Internet Access Produces Misinformed Patients: Managing the Confusion By David S. Hungerford, MD ORTHOPEDICS 2009; 32:658 Full text

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Internet versus mailed questionnaires

OBJECTIVE: We investigated whether using Web-based technology could increase the response rates to an international survey.
CONCLUSIONS: Our Internet-based survey to surgeons resulted in a significantly lower response rate than a traditional mailed survey. Researchers should not assume that the widespread availability and potential ease of Internet-based surveys will translate into higher response rates.
Internet versus mailed questionnaires: a controlled comparison (2). Leece P, Bhandari M, Sprague S, Swiontkowski MF, Schemitsch EH, Tornetta P, Devereaux PJ, Guyatt GH. J Med Internet Res. 2004 Oct 29;6(4):e39.

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Issues in Orthopaedic Informatics

nformatics is the study of the use of information. Since most medical subjects, such as orthopaedics, deal with an overload of information, it is unfortunate that informatics is a neglected area. Most of our research effort is put into accumulating more information; in contrast, this article rather focuses on the need to use the information we have already produced in a more fruitful, objective and scientific way.
Clough JFM COA Bulletin

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Orthopaedics Networks and Computers

Orthopaedic surgery has not yet fully grasped the remarkable potential of information technology. Instinctive opposition to ‘computer medicine’ is inherent. Human pattern recognition and memory, if properly trained, are faster and more accurate than any computer system. The problem is that absorbing and retaining the necessary knowledge have become impossible in the wide field of surgery.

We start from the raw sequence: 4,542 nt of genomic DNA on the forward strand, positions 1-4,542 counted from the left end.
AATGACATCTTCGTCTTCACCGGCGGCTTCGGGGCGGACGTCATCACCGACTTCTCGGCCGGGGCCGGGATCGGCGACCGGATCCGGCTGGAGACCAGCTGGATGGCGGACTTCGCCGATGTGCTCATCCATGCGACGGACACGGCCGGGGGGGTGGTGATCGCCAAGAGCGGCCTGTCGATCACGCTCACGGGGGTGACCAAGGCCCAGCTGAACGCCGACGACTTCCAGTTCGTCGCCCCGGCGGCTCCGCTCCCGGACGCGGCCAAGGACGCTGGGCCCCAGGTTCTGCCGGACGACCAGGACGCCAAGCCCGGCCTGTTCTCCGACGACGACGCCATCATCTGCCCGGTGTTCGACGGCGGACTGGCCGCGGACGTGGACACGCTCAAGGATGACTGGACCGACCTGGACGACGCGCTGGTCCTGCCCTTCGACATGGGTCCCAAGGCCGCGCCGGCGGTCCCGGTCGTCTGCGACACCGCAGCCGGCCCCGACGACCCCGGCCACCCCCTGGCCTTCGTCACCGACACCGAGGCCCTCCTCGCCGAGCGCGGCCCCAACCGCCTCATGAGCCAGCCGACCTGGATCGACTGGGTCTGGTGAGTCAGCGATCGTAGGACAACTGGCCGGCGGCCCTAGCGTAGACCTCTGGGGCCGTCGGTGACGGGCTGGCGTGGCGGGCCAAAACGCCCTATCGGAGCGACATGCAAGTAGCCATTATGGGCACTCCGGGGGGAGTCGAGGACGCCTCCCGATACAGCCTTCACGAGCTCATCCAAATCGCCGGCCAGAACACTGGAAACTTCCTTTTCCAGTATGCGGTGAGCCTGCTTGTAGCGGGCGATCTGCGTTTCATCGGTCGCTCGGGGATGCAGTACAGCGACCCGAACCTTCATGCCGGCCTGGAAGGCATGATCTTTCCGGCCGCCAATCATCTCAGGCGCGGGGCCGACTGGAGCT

The potential of computers to support information management, administration, research and clinical practice in surgery has hardly been touched. Only simple clinical and administrative information is currently being managed by most hospital information systems. The progress made in surgical information technology is a complicated mix of abysmal failures, near successes and unconditional triumphs.
Annotation: Orthopaedics, Networks and Computers Clough J.F.M. & Oliver C.W. JBJS B 2002;84-B:481-5.

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PDAs and the Orthopaedic Surgeon

So someone gave you one of those cool new Palm devices so that you can get organized and stop leaving little slips of paper around the office and home. Well, the device is still sitting in the box, but with good intentions to start using it when you have the time. Up until now you have functioned just fine, thank you, without any electronic gadgets. The question is what can the PDA (personal device assistant) do for you that you can't already do now? The quick answer is not much more, but maybe a little more efficiently and certainly with more flare.